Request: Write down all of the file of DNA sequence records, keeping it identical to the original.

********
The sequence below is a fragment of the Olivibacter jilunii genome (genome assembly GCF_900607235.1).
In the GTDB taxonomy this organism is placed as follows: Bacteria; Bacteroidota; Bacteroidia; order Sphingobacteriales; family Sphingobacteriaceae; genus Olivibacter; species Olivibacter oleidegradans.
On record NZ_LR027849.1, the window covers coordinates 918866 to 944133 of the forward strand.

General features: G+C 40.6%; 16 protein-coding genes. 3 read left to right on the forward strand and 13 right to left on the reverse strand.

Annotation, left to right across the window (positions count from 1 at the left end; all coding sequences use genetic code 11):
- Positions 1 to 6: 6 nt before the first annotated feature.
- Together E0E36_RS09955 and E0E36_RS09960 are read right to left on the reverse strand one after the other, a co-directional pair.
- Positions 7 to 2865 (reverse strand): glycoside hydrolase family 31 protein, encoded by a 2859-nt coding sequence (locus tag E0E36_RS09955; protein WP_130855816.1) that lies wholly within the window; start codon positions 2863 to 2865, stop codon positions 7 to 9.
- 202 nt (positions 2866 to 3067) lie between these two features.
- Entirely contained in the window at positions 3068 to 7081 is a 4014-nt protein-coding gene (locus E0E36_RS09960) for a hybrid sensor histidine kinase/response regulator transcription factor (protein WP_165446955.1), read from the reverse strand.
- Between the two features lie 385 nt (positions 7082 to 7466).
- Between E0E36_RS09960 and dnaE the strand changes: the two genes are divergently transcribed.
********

The sequence below is a fragment of the Olivibacter jilunii genome (genome assembly GCF_900607235.1).
In the GTDB taxonomy this organism is placed as follows: Bacteria; Bacteroidota; Bacteroidia; order Sphingobacteriales; family Sphingobacteriaceae; genus Olivibacter; species Olivibacter oleidegradans.
On record NZ_LR027849.1, the window covers coordinates 918866 to 944133 of the forward strand.

General features: G+C 40.6%; 16 protein-coding genes. 3 read left to right on the forward strand and 13 right to left on the reverse strand.

Annotation, left to right across the window (positions count from 1 at the left end; all coding sequences use genetic code 11):
- Positions 1 to 6: 6 nt before the first annotated feature.
- Together E0E36_RS09955 and E0E36_RS09960 are read right to left on the reverse strand one after the other, a co-directional pair.
- Positions 7 to 2865 (reverse strand): glycoside hydrolase family 31 protein, encoded by a 2859-nt coding sequence (locus tag E0E36_RS09955; protein WP_130855816.1) that lies wholly within the window; start codon positions 2863 to 2865, stop codon positions 7 to 9.
- 202 nt (positions 2866 to 3067) lie between these two features.
- Entirely contained in the window at positions 3068 to 7081 is a 4014-nt protein-coding gene (locus E0E36_RS09960) for a hybrid sensor histidine kinase/response regulator transcription factor (protein WP_165446955.1), read from the reverse strand.
- Between the two features lie 385 nt (positions 7082 to 7466).
- Between E0E36_RS09960 and dnaE the strand changes: the two genes are divergently transcribed.